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Linear Relationship of Valproate Serum Concentration to Response and Optimal Serum Levels for Acute Mania
Michael H. Allen, M.D.; Robert M. Hirschfeld, M.D.; Patricia J. Wozniak, Ph.D.; Jeffrey D. Baker, Ph.D.; Charles L. Bowden, M.D.
Am J Psychiatry 2006;163:272-275. doi:10.1176/appi.ajp.163.2.272

Abstract

OBJECTIVE: Several studies have shown that achieving adequate serum valproate levels is critical to rapid stabilization of acute mania, but estimates of the target therapeutic level have been imprecise. A post hoc analysis of pooled intent-to-treat data from three randomized, placebo-controlled studies of divalproex treatment for acute mania was performed to test a hypothesized linear relationship between serum concentration and response and to determine optimal blood levels for treatment of acute mania. METHOD: Subjects (N=374) were stratified into seven groups (six valproate serum level ranges and placebo), and effect size was determined for each. Linearity of dose response was tested with both parametric and nonparametric techniques. ANOVA was used to compare the response at each serum level range with that of placebo as well as the lowest valproate level (≤55.0 μg/ml). The mean serum valproate level was then determined for all subjects with an effect size greater than or equal to the maximal effect derived from linear modeling. RESULTS: The fit of blood level and response to a linear model was good. Efficacy was significantly greater than placebo beginning at the 71.4–85.0 μg/ml range and for all higher valproate levels; the 94.1–107.0 and >107.0 μg/ml groups were superior to the lowest valproate serum level group. The effect size associated with highest serum levels (>94 μg/ml) was 1.06 (0.59 after placebo correction). Subjects obtaining this effect or greater (N=84) had a mean serum level of 87.5 μg/ml. Blood levels in the lowest effective range were 60% more effective than placebo and in the higher ranges were 120% more effective. Tolerability appeared similar for all groups. CONCLUSIONS: The results of this study suggest that there is a linear relationship between valproate serum concentration and response and that the target blood level of valproate for best response in acute mania is above 94 μg/ml.

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Divalproex sodium has been shown in two randomized controlled trials to be an effective treatment for acute mania (1, 2). However, few studies have examined the relationship between serum levels of valproate and efficacy for the treatment of acute mania with divalproex. The American Psychiatric Association practice guideline described a broad therapeutic range for trough valproate serum concentrations between 50 and 125 μg/ml (3). An expert consensus guideline recommended a similar broad range with a slightly higher minimum value (mean=58.9 μg/ml, SD=14.9) (4).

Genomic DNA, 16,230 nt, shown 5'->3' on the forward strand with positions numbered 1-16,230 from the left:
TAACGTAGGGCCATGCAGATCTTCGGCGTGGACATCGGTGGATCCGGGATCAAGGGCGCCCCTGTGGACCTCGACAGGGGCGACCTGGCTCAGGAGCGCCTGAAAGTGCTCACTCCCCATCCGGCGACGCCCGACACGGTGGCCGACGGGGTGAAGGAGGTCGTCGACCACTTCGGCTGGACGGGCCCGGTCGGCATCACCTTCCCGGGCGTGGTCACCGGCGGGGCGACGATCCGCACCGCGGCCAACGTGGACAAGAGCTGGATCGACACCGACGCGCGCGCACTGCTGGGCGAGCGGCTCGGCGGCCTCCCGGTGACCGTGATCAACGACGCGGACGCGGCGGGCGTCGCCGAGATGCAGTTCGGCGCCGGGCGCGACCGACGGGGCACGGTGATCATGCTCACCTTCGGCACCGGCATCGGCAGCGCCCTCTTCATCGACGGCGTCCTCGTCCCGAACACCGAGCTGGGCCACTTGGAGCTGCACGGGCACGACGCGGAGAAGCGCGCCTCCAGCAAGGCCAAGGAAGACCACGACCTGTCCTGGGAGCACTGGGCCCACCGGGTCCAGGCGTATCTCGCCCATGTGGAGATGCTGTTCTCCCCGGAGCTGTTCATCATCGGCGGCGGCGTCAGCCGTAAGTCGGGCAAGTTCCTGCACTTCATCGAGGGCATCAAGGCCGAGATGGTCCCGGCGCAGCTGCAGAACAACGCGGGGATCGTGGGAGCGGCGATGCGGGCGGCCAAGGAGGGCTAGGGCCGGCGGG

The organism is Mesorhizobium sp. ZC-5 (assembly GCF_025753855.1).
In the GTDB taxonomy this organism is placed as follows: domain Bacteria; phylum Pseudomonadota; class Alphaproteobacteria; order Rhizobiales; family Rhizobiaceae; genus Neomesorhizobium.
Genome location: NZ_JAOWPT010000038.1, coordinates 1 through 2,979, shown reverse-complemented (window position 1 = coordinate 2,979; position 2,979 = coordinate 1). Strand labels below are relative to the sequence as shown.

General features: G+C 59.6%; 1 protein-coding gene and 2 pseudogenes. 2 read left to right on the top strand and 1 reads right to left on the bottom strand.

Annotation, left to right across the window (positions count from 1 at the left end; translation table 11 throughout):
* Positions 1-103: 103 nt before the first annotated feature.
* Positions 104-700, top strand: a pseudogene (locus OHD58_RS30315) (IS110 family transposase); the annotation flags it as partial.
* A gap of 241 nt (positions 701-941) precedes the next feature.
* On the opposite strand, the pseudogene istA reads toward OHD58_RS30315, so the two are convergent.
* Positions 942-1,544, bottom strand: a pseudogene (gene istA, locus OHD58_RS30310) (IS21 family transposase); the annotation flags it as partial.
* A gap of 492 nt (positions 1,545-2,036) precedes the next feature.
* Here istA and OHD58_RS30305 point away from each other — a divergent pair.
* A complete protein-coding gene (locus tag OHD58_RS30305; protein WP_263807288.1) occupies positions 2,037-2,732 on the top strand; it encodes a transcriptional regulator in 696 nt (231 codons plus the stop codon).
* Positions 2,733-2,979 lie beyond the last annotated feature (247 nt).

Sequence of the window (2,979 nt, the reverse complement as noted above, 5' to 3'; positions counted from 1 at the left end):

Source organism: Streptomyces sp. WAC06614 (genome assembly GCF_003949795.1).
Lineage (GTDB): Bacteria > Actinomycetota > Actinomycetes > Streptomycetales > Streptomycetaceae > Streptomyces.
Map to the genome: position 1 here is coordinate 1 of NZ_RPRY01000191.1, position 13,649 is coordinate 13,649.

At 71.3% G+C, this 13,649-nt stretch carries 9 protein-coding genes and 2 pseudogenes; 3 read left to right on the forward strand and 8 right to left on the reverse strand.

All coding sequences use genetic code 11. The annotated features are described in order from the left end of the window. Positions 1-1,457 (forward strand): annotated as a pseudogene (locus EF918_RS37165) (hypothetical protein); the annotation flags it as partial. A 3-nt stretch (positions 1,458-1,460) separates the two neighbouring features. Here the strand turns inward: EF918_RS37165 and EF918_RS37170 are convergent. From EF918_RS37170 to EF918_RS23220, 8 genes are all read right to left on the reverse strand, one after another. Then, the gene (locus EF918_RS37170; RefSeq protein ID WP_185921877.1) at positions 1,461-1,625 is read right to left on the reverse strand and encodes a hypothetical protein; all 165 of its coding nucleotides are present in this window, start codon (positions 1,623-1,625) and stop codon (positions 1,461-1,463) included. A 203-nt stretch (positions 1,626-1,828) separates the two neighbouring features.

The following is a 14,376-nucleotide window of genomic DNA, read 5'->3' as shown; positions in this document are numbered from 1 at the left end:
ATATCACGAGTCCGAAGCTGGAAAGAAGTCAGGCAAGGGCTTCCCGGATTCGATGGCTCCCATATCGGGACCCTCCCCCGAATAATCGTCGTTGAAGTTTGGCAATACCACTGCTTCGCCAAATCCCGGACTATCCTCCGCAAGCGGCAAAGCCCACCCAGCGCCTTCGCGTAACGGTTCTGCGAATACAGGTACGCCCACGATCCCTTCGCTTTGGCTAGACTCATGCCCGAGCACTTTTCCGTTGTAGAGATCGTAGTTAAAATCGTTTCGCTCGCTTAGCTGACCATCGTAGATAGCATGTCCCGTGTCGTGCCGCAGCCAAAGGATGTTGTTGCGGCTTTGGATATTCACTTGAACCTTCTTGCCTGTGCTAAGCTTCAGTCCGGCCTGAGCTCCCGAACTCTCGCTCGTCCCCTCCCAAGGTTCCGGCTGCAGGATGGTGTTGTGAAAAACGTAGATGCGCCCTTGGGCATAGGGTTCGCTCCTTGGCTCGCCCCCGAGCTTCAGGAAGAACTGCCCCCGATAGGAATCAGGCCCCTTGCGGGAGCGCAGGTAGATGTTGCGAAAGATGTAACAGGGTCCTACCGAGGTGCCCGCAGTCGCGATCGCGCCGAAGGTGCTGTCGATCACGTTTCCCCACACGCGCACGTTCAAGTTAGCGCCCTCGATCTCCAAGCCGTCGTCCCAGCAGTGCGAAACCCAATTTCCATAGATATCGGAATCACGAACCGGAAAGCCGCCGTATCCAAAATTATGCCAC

A number of studies have suggested that response is related to the blood level or the rise in blood level. In a study of carbamazepine and valproate monotherapy, Vasudev et al. (5) found a significant positive relationship between weekly rise in serum levels and clinical response. Valproate was initiated at 20 mg/kg per day and increased weekly to effect or until maximum serum levels were achieved. Serum valproate levels for these patients ranged from 50–100 μg/ml. There was a positive correlation between change in Young Mania Rating Scale and change in serum levels of valproate at week 2 in this 4-week trial (Pearson’s r=0.64, p<0.05).

A retrospective study investigated the relationship between achieving therapeutic blood levels and time to remission (6). The authors examined 10 potential predictors of remission in manic patients and found that only time to a therapeutic serum level (defined as >50 μg/ml for divalproex) was related to time to remission.

McCoy et al. (7) reviewed the charts of 17 hospitalized patients with refractory bipolar disorder who received valproate augmentation. They collected present diagnosis, diagnosis at illness onset, illness duration, number of hospitalizations, and maximum serum concentration of valproate. Global response was rated once serum valproate reached 50 mg/dl, and patient response was classified as nonresponse or mild, moderate, or marked response. The authors reported a strong trend for those with marked response to have higher serum valproate levels (p<0.068, Wilcoxon ranked sum, two-tailed).

In a pooled analysis of three published studies (1, 8) of orally loaded divalproex (20 or 30 mg/kg per day) versus standard titration, higher divalproex serum concentration was found to be related to earlier efficacy in acute manic patients. Those patients who achieved a serum level of 80 μg/ml by day 3 were found to have statistically greater efficacy at days 3 and 5 than patients who did not achieve this level. There was no difference in tolerability.

Finally, a retrospective study (9) examined 39 inpatients over the age of 60 given valproate. This study included patients diagnosed with bipolar disorder as well as other psychiatric conditions such as agitation in dementia. Nonresponse or partial or full response was assessed with Clinical Global Impression ratings. The authors examined dose and blood levels of valproate in relationship to response. Responders were more likely to carry a diagnosis of bipolar disorder, and there was a trend toward responders having higher serum valproate levels than nonresponders. The magnitude of the trend was not reported.